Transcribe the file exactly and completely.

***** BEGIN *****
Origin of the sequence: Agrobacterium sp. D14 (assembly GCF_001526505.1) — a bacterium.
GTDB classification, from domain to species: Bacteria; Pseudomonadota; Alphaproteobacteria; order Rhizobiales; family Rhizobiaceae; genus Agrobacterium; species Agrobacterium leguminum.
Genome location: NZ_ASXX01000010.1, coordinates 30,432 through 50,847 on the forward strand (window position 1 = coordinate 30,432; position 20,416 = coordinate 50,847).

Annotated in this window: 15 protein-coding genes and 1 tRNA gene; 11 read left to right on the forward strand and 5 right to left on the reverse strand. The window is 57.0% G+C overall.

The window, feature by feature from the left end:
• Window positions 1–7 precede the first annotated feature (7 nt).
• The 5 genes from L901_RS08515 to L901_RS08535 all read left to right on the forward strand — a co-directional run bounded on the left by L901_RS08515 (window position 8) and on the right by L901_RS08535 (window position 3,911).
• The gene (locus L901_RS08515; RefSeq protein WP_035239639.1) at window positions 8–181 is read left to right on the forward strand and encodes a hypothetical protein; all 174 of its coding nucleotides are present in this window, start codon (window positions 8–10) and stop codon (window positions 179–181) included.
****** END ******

Origin of the sequence: Agrobacterium sp. D14 (assembly GCF_001526505.1) — a bacterium.
GTDB classification, from domain to species: Bacteria; Pseudomonadota; Alphaproteobacteria; order Rhizobiales; family Rhizobiaceae; genus Agrobacterium; species Agrobacterium leguminum.
Genome location: NZ_ASXX01000010.1, coordinates 30,432 through 50,847 on the forward strand (window position 1 = coordinate 30,432; position 20,416 = coordinate 50,847).

Annotated in this window: 15 protein-coding genes and 1 tRNA gene; 11 read left to right on the forward strand and 5 right to left on the reverse strand. The window is 57.0% G+C overall.

The window, feature by feature from the left end:
• Window positions 1–7 precede the first annotated feature (7 nt).
• The 5 genes from L901_RS08515 to L901_RS08535 all read left to right on the forward strand — a co-directional run bounded on the left by L901_RS08515 (window position 8) and on the right by L901_RS08535 (window position 3,911).
• The gene (locus L901_RS08515; RefSeq protein WP_035239639.1) at window positions 8–181 is read left to right on the forward strand and encodes a hypothetical protein; all 174 of its coding nucleotides are present in this window, start codon (window positions 8–10) and stop codon (window positions 179–181) included.